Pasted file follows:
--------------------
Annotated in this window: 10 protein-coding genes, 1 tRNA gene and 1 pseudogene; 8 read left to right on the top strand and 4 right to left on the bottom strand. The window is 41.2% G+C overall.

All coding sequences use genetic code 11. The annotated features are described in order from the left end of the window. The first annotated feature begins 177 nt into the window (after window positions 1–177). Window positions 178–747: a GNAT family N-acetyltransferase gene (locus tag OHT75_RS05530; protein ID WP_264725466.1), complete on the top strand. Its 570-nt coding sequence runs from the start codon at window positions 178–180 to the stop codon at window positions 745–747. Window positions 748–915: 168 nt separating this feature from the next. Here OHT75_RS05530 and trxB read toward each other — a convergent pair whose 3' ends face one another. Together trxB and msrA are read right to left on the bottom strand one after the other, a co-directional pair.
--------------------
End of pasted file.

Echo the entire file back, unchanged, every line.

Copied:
Annotated in this window: 10 protein-coding genes, 1 tRNA gene and 1 pseudogene; 8 read left to right on the top strand and 4 right to left on the bottom strand. The window is 41.2% G+C overall.

All coding sequences use genetic code 11. The annotated features are described in order from the left end of the window. The first annotated feature begins 177 nt into the window (after window positions 1–177). Window positions 178–747: a GNAT family N-acetyltransferase gene (locus tag OHT75_RS05530; protein ID WP_264725466.1), complete on the top strand. Its 570-nt coding sequence runs from the start codon at window positions 178–180 to the stop codon at window positions 745–747. Window positions 748–915: 168 nt separating this feature from the next. Here OHT75_RS05530 and trxB read toward each other — a convergent pair whose 3' ends face one another. Together trxB and msrA are read right to left on the bottom strand one after the other, a co-directional pair.